The hospital we worked out of was on the island of Taveuni, in the north. Lushly tropical, it is known as the ‘Garden Island.' The International Date Line passes through a field adjacent to the hospital, one of the very few places in the world where it crosses land. On the day I arrived, I was greeted not only by ukulele music in the airport, but also by a beautiful misty double rainbow, a far cry from the scene I had left at JFK in NYC. Patients came to Taveuni by ferryboat from all over the country, and some people had never left their home island before or been on a boat. The surgical diagnoses seen that week included syndactyly, polydactyly, and burn contractures to hands and elbows. Working out of the garden courtyard, I treated patients and made splints (non-surgical diagnoses were widely varied and included ulnar nerve palsy, spina bifida and osteoarthritis). I also consulted with a local physiotherapist, Sylvia, who is working a two-year government posting in the local village healthcare center. She sees a range of diagnoses, anything from arthrogryposis to CVAs and is also working on developing a fitness and wellness program to combat the prevalence of obesity and diabetes seen in the area. The biggest issue she faces is a lack of basic equipment, such as canes, walkers and wheelchairs.
The population of Fiji is under 1 million people, spread out over 300 islands. Poverty is one issue that Fijians face, but there is also a lack of access to basic healthcare and skilled providers. Trained healthcare professionals may move out of the region for better opportunities and pay. Rehabilitation is part of the mission of the World Health Organization in Fiji, however, this is an area that is still growing. There are fewer than 40 physiotherapists working in Fiji.
I had a great week of working at Taveuni Hospital with my colleagues there as part of Loloma. The people of Fiji are warm, easy to laugh, incredibly social and will say your name any chance they get. I am so thankful to AAHS/HSE for this opportunity and look forward to someday returning!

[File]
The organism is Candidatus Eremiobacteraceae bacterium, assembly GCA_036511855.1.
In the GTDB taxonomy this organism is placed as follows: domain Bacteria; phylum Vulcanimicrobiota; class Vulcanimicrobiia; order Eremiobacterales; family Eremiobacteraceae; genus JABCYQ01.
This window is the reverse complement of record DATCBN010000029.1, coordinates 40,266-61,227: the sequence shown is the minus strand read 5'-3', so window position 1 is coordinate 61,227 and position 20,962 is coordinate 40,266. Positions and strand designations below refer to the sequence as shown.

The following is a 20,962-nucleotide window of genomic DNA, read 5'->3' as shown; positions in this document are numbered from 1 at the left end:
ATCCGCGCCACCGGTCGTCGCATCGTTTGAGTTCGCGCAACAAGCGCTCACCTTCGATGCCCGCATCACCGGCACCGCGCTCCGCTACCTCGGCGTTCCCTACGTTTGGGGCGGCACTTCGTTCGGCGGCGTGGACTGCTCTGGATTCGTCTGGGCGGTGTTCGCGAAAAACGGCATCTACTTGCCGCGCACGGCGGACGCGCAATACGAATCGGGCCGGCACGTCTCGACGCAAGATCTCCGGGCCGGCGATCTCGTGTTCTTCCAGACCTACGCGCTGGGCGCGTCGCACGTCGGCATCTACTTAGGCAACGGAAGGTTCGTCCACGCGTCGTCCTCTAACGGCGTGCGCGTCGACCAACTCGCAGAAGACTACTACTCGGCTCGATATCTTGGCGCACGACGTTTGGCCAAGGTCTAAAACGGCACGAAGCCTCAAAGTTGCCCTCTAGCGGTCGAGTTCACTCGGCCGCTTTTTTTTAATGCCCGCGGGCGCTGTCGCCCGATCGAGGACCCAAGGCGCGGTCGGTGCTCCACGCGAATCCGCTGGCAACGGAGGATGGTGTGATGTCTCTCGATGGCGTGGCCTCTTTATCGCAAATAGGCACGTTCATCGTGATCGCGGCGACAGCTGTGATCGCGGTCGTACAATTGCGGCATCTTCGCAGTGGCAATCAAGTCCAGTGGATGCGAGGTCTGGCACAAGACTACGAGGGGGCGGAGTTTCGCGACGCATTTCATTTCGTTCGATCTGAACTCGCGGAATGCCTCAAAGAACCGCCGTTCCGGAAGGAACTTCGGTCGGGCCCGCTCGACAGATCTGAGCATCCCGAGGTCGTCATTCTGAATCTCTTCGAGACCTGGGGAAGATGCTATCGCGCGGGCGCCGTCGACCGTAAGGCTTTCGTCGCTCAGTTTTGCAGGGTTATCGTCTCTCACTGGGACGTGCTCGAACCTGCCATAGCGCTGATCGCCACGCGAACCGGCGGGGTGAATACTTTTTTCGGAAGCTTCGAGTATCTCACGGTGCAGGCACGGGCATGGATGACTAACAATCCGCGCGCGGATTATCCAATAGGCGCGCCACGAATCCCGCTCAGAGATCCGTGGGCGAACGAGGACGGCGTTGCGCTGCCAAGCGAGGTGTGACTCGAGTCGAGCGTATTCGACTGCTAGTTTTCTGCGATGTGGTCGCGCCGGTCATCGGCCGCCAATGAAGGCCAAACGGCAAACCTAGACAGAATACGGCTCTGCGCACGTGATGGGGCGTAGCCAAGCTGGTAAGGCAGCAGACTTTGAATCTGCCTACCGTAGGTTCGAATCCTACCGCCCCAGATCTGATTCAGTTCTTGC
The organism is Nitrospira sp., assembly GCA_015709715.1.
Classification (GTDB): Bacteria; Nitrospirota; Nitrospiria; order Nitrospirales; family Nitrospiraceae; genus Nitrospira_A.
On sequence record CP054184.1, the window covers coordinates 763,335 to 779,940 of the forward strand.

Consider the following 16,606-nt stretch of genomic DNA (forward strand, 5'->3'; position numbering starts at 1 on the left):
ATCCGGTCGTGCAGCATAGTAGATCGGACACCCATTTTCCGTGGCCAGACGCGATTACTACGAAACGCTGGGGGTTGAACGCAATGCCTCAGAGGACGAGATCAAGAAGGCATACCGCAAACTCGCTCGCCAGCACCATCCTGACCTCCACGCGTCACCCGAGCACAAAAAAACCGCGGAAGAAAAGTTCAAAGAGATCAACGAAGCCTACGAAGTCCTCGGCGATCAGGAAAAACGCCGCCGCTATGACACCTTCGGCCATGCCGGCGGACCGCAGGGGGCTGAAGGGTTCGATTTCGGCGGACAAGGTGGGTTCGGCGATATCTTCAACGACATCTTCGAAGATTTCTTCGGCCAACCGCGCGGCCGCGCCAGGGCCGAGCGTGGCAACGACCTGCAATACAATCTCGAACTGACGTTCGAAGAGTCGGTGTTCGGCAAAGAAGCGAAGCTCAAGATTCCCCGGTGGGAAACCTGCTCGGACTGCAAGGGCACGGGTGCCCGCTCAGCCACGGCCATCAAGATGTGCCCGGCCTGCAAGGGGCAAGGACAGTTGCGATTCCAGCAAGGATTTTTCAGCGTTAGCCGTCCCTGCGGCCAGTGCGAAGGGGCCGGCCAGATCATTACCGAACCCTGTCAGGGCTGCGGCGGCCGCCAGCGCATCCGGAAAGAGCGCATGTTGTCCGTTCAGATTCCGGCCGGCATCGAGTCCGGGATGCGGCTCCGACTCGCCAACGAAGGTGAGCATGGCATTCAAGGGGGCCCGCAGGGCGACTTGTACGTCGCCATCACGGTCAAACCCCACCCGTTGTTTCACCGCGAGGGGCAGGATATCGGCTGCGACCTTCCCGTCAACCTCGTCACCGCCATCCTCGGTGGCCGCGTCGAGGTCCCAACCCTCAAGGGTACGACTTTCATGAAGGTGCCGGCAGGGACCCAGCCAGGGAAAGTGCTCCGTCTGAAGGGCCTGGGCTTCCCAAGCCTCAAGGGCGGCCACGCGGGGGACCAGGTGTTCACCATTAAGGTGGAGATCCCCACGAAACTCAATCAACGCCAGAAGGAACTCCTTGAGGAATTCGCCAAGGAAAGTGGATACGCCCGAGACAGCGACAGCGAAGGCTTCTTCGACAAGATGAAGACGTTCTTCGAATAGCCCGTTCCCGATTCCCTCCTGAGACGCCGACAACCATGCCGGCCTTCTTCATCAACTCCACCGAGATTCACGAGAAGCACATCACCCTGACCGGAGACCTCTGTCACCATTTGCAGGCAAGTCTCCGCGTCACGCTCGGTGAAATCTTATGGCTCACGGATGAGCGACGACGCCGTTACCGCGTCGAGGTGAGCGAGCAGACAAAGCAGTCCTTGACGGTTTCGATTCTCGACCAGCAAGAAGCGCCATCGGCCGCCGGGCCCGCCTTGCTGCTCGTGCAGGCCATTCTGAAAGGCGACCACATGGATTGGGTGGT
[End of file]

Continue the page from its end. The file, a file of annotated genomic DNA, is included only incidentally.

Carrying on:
Julie Woodside, MD: Taveuni, Fiji
Our mission trip to Taveuni, Fiji was almost indescribable. We traveled with an experienced group that has served the island many times throughout the years. Our trip started with one big clinic where myself and the other hand surgeon evaluated all the potential patients, examined x-rays, and discussed surgical options. We stayed as a group at a resort on the ocean, getting to eat all of our meals together; we shared fun, music, and stories with the locals who worked alongside us. The owners of the resort made it feel like staying with family.
On our trip we had 2 hand surgeons, one nurse, one hand therapist, one anesthesiologist, an orthopedic surgeon from the Solomon Islands, one Fijian anesthesia resident and nurse scrub technician. We also had a general surgery resident from the US that joined us for part of the week as well. There was also year round staff at the small hospital and clinic that were amazing at organization, family management, and patient screening to help us spend the most time we could helping as many people as possible.
We spent each day operating together, sometimes both hands or feet at the same time, performing syndactyly releases, duplicated thumb corrections, burn contracture releases, and in between these we would meet on the wards with the patients and families who all stayed at the hospital together.
Most of the patients were children, but we did have a few adults and then some needing repeat surgeries almost yearly for complex syndactyly or severe burns.
We had one patient whose children were killed in a house fire where she was severely burned over most of her body. Both hands and arms were involved and she could not use either hand almost at all. While we could not help her in all the ways we wanted at that time, we did release the scar contracture of her elbow and performed a partial digital amputation for a chronic wound on her hand. While she needs many more complex procedures, even a small step in the right direction meant the world to her.
Our team became instant friends and shared a week immersed in the Fijian culture, sharing laughs and tears with the families and patients that traveled a long way for our help.
My favorite memory was the last evening there, we walked up to the hospital to say goodbye to the patients and families and to deliver care packages of bandages and soap for their journeys back to the islands they traveled from as well. After saying our goodbyes, one father stood up and spoke for the group, saying how thankful they were for all our service, the entire group then sang us a beautiful Fijian thank-you and farewell song with tears in their eyes. It was such a special moment and something I will always remember.